When you consider the many kinds of vehicles and safety seat models on the market, it’s easy to understand why installing and using car seats properly is complicated. That's why free car seat fitting stations, also known as car seat inspection stations or car seat checks, are available nationwide. When you go to a car seat check, a trained technician will work with you to teach you the best way to install and correctly use your child safety seat.
Free car seat fitting stations are held periodically in most areas. They are usually scheduled at convenient times and locations (such as car dealerships or store parking lots). If you can’t come to a car seat check, you may be able to contact a child passenger safety technician by telephone (and sometimes e-mail) with your questions.
We recommend you have the safety of your infant car seat checked for correct installation at an inspection station or a car seat check-up event.
To find a car seat fitting station or a certified child passenger safety seat (CPS) technician near you, please visit the National Highway Traffic Safety Administration or Safe Kids USA websites. This information is also available by calling the NHTSA Auto Safety Hotline at 1-888-DASH-2-DOT (1-888-327-4236).
You can also call your local police or fire department's non-emergency numbers, your hospital, or your state highway department.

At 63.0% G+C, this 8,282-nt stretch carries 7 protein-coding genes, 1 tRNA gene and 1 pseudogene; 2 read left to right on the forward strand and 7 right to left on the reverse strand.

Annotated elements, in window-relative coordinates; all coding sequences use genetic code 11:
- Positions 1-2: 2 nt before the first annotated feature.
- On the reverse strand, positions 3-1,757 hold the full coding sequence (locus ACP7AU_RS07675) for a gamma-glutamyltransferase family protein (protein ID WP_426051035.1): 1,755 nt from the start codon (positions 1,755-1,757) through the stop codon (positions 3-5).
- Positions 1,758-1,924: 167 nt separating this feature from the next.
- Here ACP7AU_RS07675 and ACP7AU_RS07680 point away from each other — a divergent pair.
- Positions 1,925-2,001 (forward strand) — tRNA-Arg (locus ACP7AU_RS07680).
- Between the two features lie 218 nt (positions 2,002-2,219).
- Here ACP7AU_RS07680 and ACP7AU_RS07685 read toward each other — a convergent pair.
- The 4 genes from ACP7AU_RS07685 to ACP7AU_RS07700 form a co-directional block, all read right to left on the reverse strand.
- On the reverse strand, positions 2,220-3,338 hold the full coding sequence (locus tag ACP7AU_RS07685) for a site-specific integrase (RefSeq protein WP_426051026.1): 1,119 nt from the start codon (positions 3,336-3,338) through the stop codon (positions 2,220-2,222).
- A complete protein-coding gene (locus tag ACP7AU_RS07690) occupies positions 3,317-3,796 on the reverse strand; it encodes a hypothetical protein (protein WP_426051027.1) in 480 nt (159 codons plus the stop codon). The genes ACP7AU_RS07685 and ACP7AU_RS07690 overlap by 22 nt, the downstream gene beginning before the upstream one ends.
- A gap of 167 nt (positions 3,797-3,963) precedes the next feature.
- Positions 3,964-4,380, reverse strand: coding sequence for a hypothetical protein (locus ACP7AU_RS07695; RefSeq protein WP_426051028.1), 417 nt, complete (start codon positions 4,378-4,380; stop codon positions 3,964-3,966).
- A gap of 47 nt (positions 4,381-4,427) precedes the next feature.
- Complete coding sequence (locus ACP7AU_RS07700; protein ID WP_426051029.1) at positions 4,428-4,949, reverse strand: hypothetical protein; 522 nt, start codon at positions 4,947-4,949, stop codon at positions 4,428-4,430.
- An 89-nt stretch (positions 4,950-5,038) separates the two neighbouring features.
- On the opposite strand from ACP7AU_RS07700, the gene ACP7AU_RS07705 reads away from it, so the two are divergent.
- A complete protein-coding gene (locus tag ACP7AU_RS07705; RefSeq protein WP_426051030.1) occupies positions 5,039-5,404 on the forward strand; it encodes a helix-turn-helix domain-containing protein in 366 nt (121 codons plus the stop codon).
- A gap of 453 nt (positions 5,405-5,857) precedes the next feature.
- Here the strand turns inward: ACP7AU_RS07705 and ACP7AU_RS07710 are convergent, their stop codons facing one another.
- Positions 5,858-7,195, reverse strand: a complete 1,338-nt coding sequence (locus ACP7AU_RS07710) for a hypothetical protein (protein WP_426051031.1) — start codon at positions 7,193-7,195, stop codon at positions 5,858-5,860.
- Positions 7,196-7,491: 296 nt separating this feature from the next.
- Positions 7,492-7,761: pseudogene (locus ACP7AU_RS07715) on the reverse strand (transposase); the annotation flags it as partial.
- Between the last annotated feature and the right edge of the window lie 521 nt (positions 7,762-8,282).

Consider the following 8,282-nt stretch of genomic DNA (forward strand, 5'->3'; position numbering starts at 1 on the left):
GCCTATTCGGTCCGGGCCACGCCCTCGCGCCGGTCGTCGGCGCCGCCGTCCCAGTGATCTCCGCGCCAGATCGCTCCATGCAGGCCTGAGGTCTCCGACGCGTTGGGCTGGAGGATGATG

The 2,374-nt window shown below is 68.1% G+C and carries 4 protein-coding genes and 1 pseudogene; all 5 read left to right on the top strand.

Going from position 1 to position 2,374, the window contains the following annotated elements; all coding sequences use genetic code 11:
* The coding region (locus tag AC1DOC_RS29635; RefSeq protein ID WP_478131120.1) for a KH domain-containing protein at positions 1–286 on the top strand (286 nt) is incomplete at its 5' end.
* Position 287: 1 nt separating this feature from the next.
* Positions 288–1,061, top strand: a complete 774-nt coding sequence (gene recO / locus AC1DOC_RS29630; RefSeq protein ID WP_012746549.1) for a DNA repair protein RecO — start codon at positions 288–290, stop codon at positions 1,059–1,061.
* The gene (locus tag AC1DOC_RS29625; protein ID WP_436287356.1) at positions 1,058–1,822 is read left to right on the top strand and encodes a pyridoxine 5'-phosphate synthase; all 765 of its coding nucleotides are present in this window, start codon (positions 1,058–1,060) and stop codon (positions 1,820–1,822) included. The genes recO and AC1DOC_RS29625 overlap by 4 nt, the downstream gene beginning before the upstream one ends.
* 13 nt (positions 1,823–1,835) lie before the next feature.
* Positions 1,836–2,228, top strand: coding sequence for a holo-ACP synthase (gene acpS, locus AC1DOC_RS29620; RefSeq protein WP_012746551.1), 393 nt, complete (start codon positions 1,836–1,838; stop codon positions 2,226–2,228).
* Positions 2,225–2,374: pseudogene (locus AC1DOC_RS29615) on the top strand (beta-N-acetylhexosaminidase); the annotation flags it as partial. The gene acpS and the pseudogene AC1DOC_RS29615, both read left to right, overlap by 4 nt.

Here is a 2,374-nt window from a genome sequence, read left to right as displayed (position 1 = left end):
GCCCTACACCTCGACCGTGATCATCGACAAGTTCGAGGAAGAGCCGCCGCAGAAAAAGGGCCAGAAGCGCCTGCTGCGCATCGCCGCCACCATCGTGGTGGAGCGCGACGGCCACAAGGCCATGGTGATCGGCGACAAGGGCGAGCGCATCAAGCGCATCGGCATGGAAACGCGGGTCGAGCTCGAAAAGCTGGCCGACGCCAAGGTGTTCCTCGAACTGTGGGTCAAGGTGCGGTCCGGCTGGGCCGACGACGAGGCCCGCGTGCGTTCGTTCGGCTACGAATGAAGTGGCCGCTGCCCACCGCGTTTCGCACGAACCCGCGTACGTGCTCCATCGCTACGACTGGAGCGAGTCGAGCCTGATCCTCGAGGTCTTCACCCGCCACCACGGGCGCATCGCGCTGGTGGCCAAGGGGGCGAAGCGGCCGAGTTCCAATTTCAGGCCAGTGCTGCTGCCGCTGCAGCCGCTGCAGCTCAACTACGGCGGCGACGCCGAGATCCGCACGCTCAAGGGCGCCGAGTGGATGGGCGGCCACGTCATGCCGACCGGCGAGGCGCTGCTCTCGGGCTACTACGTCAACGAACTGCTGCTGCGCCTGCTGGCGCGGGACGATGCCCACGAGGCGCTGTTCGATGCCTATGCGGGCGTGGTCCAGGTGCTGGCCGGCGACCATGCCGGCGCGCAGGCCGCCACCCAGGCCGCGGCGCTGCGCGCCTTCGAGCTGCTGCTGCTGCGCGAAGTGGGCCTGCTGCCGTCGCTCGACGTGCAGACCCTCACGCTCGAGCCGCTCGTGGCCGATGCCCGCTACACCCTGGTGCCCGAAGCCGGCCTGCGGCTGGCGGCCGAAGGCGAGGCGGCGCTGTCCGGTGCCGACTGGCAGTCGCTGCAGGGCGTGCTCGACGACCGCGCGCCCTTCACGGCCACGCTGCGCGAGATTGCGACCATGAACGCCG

Kohl's Injury Prevention Program at CHOP partners with the Safe Kids Southeastern Pennsylvania Coalition to teach parents how to properly install child safety seats, and offers car seat checks in the Philadelphia area. The Safe Kids Southeastern Pennsylvania Coalition, part of Safe Kids Worldwide, covers Delaware, Montgomery and Philadelphia counties.
When going to a car seat check, remember to bring:
If you have several children that need to be restrained, please bring them with you along with their child safety seats. A technician can help guide you on the proper placement of each seat in the vehicle.
You often first learn about safety seats when you prepare to bring your infant home from the hospital because they are frequently required for discharge. When your baby outgrows her rear-facing infant seat, she will need to switch to a convertible and/or forward-facing seat, and finally, to a belt-positioning booster. Read more about each phase of child safety seats in our Car Seat Safety by Age section.
Read both your vehicle owner’s manual and car seat instruction manual each time your child moves to a different type of seat.
For CPS questions, feedback or more information: